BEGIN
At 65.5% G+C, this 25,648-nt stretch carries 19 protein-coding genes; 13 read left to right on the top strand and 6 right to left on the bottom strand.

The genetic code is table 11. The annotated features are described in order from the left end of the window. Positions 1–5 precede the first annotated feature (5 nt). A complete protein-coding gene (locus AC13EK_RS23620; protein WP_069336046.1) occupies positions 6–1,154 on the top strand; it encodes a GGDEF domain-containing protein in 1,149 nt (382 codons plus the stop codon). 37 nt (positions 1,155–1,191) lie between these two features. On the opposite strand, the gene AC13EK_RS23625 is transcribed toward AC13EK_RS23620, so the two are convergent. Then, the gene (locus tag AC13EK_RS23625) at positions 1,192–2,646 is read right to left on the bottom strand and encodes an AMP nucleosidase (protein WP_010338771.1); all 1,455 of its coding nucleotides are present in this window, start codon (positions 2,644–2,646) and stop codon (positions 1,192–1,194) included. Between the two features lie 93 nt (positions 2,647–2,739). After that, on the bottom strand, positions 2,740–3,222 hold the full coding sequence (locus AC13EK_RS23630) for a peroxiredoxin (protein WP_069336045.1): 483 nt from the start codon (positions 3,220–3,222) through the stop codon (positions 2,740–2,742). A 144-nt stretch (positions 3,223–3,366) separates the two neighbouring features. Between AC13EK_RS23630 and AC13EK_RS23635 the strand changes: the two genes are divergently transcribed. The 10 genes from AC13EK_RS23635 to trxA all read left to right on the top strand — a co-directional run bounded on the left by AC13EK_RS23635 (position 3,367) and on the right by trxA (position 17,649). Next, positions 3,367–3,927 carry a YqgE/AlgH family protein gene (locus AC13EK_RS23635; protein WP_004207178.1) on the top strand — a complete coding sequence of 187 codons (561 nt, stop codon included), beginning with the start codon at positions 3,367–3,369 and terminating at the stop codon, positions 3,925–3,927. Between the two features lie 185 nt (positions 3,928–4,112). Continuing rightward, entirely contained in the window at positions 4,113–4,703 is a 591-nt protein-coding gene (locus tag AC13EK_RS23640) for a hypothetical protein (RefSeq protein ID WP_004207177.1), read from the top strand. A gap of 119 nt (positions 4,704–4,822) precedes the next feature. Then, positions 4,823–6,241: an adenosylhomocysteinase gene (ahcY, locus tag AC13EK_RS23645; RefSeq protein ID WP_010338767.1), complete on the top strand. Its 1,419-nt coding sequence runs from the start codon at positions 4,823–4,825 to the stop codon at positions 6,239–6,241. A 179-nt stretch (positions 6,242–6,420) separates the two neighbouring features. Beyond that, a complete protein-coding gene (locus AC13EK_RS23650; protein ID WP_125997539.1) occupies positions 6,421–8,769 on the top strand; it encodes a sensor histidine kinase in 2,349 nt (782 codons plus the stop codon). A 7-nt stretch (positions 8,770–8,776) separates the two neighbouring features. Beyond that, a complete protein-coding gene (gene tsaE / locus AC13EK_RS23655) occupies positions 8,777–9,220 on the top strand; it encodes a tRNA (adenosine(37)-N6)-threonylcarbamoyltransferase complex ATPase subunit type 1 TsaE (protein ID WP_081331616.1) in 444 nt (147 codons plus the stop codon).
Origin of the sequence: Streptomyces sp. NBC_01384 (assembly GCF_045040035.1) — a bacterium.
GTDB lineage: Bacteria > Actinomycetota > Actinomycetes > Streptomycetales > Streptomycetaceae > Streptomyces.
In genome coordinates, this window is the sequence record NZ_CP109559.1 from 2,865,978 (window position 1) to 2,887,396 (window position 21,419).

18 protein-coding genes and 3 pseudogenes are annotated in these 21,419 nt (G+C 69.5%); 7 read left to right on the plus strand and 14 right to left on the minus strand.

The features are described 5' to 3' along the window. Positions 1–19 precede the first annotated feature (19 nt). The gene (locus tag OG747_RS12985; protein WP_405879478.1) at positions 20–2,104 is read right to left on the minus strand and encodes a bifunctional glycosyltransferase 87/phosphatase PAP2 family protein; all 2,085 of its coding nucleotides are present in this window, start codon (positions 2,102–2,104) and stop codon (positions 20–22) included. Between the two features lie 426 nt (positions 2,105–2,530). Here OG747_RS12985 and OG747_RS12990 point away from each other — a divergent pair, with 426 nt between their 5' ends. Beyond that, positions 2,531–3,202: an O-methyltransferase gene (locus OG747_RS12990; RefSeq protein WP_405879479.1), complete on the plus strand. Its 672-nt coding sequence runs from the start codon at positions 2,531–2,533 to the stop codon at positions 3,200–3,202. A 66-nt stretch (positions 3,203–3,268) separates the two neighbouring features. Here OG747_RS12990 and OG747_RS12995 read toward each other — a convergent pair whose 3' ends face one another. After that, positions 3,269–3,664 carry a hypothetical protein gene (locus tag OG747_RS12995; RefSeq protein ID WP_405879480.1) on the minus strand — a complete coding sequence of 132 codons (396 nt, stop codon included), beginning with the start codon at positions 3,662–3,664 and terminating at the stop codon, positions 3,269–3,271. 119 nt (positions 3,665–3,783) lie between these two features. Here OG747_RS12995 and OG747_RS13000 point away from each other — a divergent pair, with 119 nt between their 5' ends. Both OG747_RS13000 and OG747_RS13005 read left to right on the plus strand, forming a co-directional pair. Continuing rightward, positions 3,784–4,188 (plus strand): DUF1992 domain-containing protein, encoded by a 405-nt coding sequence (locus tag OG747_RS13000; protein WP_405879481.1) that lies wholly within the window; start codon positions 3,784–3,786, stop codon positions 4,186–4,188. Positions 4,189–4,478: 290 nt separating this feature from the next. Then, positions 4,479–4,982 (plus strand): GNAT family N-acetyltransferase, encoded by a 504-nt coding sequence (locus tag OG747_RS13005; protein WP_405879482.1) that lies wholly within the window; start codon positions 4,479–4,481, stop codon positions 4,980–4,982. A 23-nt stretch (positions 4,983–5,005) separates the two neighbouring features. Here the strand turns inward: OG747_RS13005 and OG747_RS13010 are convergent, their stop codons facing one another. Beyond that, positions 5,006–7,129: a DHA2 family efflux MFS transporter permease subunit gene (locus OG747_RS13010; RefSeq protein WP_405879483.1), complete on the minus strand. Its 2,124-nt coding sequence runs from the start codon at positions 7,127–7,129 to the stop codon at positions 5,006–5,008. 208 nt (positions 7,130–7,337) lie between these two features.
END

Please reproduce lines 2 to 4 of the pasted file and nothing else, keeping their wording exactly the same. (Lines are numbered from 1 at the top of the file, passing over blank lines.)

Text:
The genetic code is table 11. The annotated features are described in order from the left end of the window. Positions 1–5 precede the first annotated feature (5 nt). A complete protein-coding gene (locus AC13EK_RS23620; protein WP_069336046.1) occupies positions 6–1,154 on the top strand; it encodes a GGDEF domain-containing protein in 1,149 nt (382 codons plus the stop codon). 37 nt (positions 1,155–1,191) lie between these two features. On the opposite strand, the gene AC13EK_RS23625 is transcribed toward AC13EK_RS23620, so the two are convergent. Then, the gene (locus tag AC13EK_RS23625) at positions 1,192–2,646 is read right to left on the bottom strand and encodes an AMP nucleosidase (protein WP_010338771.1); all 1,455 of its coding nucleotides are present in this window, start codon (positions 2,644–2,646) and stop codon (positions 1,192–1,194) included. Between the two features lie 93 nt (positions 2,647–2,739). After that, on the bottom strand, positions 2,740–3,222 hold the full coding sequence (locus AC13EK_RS23630) for a peroxiredoxin (protein WP_069336045.1): 483 nt from the start codon (positions 3,220–3,222) through the stop codon (positions 2,740–2,742). A 144-nt stretch (positions 3,223–3,366) separates the two neighbouring features. Between AC13EK_RS23630 and AC13EK_RS23635 the strand changes: the two genes are divergently transcribed. The 10 genes from AC13EK_RS23635 to trxA all read left to right on the top strand — a co-directional run bounded on the left by AC13EK_RS23635 (position 3,367) and on the right by trxA (position 17,649). Next, positions 3,367–3,927 carry a YqgE/AlgH family protein gene (locus AC13EK_RS23635; protein WP_004207178.1) on the top strand — a complete coding sequence of 187 codons (561 nt, stop codon included), beginning with the start codon at positions 3,367–3,369 and terminating at the stop codon, positions 3,925–3,927. Between the two features lie 185 nt (positions 3,928–4,112). Continuing rightward, entirely contained in the window at positions 4,113–4,703 is a 591-nt protein-coding gene (locus tag AC13EK_RS23640) for a hypothetical protein (RefSeq protein ID WP_004207177.1), read from the top strand. A gap of 119 nt (positions 4,704–4,822) precedes the next feature. Then, positions 4,823–6,241: an adenosylhomocysteinase gene (ahcY, locus tag AC13EK_RS23645; RefSeq protein ID WP_010338767.1), complete on the top strand. Its 1,419-nt coding sequence runs from the start codon at positions 4,823–4,825 to the stop codon at positions 6,239–6,241. A 179-nt stretch (positions 6,242–6,420) separates the two neighbouring features. Beyond that, a complete protein-coding gene (locus AC13EK_RS23650; protein ID WP_125997539.1) occupies positions 6,421–8,769 on the top strand; it encodes a sensor histidine kinase in 2,349 nt (782 codons plus the stop codon). A 7-nt stretch (positions 8,770–8,776) separates the two neighbouring features. Beyond that, a complete protein-coding gene (gene tsaE / locus AC13EK_RS23655) occupies positions 8,777–9,220 on the top strand; it encodes a tRNA (adenosine(37)-N6)-threonylcarbamoyltransferase complex ATPase subunit type 1 TsaE (protein ID WP_081331616.1) in 444 nt (147 codons plus the stop codon).
Origin of the sequence: Streptomyces sp. NBC_01384 (assembly GCF_045040035.1) — a bacterium.
GTDB lineage: Bacteria > Actinomycetota > Actinomycetes > Streptomycetales > Streptomycetaceae > Streptomyces.